Interestingly, B1 cells were significantly enriched in blood of both Cxcr5 −/− and Cxcl13 −/− mice, which was, for Cxcl13 −/− mice, accompanied by an additional significant increase of B2 cells ([Fig. 1J]). This aligned with a reduced B1 contents in the lymph nodes ([Fig. 1K]), while B1 and B2 contents in the spleen ([Fig. 1M]) were not affected by interruption of the CXCL13-CXCR5 chemokine axis (data not shown); nor were B cell progenitors in bone marrow affected by either of the deficiencies ([Fig. 1L]). B1 and B2 were reported to exert divergent, even opposite, effects on atherosclerosis, at which B1 cells were shown to attenuate atherosclerosis, while B2 cells appear to aggravate disease.[15] Although the exact role of B1b cells in atherosclerosis has for long been unclear, it was recently shown that they are, similarly to B1a cells, atheroprotective. The exact mechanism for their protective activity seems to differ from that of B1a cells,[16] though for both subsets it is mainly mediated by the production and release of immunoglobulin M (IgM).[17] [18] In support of this notion, levels of total ([Fig. 1N]; ProcartaPlex Immunassays, Invitrogen) as well as atheroprotective oxidized low-density lipoprotein-specific IgM ([Fig. 1O]) in serum were indeed sharply elevated in both Cxcr5 −/− and Cxcl13 −/− mice compared with WT mice.

These results clearly demonstrate that the homeostatic CXCL13-CXCR5 chemokine axis plays a causal role in atherosclerosis development, most likely by modulation of B1 cell distribution patterns to influence atheroprotective IgM production and secretion by these cells. Hematopoietic Cxcr5 −/− and Cxcl13 −/− also impacted on lesion composition, with a striking decrease in necrotic core content, potentially reflecting the delayed lesion development in Cxcl13/Cxcr5 deficient mice, carrying less advanced lesions. As our model reflects early stages of lesion development, we were unable to explore whether the antiapoptotic properties of CXCL13 could potentially result in beneficial plaque stabilizing effects within unstable lesions.[13] Though this aspect regarding unstable lesions remains to be elucidated, the observed effects of CXCL13 deficiency on early stage atherosclerotic lesions align very well to the observations made by Kyaw et al,[17] demonstrating that splenectomy reduced peritoneal B1a content and plasma IgM levels, leading to increased atherosclerotic lesion size and necrotic core expansion.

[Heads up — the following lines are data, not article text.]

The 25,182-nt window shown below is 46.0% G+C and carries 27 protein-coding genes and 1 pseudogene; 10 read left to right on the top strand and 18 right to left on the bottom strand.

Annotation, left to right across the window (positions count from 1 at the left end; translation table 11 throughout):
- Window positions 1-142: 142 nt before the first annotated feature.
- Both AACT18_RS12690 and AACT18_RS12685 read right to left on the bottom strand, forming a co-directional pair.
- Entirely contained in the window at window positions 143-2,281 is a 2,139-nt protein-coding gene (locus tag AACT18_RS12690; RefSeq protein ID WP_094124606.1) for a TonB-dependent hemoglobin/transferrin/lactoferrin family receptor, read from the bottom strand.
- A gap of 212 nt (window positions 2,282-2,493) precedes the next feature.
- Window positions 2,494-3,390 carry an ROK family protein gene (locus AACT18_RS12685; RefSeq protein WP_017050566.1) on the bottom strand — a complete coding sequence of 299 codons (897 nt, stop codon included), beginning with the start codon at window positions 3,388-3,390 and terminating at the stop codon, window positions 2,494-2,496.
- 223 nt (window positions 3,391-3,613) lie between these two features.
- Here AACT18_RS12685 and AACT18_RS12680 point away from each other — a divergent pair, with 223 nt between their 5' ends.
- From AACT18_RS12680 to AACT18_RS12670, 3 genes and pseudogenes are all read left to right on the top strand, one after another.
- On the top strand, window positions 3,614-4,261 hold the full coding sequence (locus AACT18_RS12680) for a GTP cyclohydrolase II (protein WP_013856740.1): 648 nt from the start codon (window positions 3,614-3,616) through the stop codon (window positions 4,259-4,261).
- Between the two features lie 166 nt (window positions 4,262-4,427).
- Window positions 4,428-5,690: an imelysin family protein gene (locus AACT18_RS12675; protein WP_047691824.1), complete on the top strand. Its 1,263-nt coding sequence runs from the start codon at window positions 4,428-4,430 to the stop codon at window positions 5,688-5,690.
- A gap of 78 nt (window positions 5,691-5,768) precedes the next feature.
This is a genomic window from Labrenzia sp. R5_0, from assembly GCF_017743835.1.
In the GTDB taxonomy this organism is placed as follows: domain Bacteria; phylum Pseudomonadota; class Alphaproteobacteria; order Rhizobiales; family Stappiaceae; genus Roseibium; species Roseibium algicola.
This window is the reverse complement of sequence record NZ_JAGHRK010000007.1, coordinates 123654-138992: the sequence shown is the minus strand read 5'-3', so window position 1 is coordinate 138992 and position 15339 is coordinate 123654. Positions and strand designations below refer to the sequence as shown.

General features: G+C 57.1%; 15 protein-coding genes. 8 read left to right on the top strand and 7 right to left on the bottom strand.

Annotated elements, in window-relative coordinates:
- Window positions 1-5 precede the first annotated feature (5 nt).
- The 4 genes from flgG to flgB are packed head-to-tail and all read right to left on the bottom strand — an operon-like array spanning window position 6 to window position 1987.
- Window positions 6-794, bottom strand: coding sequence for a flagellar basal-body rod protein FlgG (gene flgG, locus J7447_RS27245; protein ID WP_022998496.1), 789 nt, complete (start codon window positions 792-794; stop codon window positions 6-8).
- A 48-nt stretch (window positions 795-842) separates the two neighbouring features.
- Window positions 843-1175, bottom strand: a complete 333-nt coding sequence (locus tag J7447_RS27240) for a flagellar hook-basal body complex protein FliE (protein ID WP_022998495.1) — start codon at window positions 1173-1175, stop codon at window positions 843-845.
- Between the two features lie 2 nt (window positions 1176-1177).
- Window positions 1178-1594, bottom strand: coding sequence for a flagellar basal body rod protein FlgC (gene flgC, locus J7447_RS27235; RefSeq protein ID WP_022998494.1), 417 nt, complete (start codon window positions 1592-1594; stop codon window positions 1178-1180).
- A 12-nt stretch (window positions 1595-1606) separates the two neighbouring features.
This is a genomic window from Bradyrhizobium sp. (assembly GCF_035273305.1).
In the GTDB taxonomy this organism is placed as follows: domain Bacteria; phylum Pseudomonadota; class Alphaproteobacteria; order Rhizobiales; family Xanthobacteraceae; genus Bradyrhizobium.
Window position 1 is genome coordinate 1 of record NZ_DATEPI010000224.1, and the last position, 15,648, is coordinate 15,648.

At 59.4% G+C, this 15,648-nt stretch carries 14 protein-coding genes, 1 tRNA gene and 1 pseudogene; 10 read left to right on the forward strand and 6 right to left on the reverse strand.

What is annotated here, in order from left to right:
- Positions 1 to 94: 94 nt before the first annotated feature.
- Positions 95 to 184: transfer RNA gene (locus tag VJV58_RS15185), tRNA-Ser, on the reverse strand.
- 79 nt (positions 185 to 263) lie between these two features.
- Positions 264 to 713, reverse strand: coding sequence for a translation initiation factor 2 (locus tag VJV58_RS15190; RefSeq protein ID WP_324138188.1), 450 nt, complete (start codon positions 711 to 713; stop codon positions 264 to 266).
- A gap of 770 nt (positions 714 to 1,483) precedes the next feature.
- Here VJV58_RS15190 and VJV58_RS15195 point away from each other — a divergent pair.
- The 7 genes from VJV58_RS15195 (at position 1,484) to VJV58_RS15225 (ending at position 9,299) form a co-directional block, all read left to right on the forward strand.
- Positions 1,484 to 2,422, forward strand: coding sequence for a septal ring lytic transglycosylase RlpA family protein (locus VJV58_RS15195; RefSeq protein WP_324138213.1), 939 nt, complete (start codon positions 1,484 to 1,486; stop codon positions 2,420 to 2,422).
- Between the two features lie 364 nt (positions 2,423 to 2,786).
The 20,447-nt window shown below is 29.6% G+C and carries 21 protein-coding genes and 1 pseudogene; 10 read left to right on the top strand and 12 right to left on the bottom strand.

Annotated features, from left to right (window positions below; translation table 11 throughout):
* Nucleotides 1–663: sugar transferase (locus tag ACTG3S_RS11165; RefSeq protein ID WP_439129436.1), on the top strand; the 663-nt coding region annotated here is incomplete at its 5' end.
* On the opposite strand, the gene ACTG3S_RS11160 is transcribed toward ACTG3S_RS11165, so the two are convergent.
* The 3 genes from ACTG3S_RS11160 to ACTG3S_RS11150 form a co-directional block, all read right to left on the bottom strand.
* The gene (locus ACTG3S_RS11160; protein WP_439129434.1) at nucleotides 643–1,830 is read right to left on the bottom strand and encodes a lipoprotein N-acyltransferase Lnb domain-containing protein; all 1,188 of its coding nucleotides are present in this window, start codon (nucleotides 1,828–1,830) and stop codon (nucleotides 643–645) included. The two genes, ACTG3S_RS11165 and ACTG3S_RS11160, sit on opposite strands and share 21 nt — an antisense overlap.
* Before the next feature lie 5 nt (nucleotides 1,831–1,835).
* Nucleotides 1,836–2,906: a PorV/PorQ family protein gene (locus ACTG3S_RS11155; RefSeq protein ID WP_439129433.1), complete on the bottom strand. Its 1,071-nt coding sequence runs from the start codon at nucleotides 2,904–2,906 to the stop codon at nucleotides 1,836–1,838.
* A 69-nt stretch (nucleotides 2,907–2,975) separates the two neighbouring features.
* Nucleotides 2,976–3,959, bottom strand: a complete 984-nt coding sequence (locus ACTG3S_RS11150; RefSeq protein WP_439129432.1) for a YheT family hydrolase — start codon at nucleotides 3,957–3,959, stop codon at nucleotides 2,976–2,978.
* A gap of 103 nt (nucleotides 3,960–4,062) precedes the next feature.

To further substantiate the relevance of the CXCL13-CXCR5 axis to human atherosclerosis, on top of already published associations,[13] we examined the association of genetic variants at the CXCR5 and CXCL13 loci with atherosclerosis-related clinical outcomes. Applying expressive quantitative trait loci analysis in the Genotype-Tissue Expression data set,[19] we identified the G-allele at rs77564610 which is associated with higher CXCR5 expression in whole blood (normalized effect size, +0.530; p = 1.9 × 10−6) and with increased risk of (subsequent) myocardial infarction (odds ratio [OR], 2.85; p = 1.1 × 10−3) in the cohort of the UK Biobank (n = 452,264).[20] Moreover, we scrutinized common variants at the CXCR5 locus (±50 Kb) in the UK Biobank cohort and identified rs187248852 (minor allele frequency [MAF] = 0.4%) and rs73575424 (MAF = 10.6%) to be associated with ischemic stroke (OR, 4.87; p = 8.9 × 10−6) and myocardial infarction (OR, 1.10; p = 5.1 × 10−5), respectively. Finally, analysis performed on the CADISP cohort (n = 9,814)[21] [22] yielded suggestive evidence of association with stroke for multiple single-nucleotide polymorphisms in the CXCL13 locus (p < 1.4 × 10−4), although most of them are intron variants ([Fig. 1P]). Together with evidence showing higher CXCL13 in patients with atherosclerosis,[13] our analyses imply the involvement of CXCR5/CXCL13 axis in human atherosclerosis.

In conclusion, we are the first to describe a proatherogenic role of the CXCL13-CXCR5 dyad in atherosclerosis, an effect that is likely attributable to its impact on B1 cells and their IgM production. However, while we did not observe any difference in splenic B2 cell levels (Follicular/Marginal zone), a role of these cells, via T cell interaction,[23] cannot be fully excluded at this point. Identifying this chemokine axis as novel regulator of atherosclerosis development, this study creates new opportunities for chemokine targeting therapy in atherosclerosis.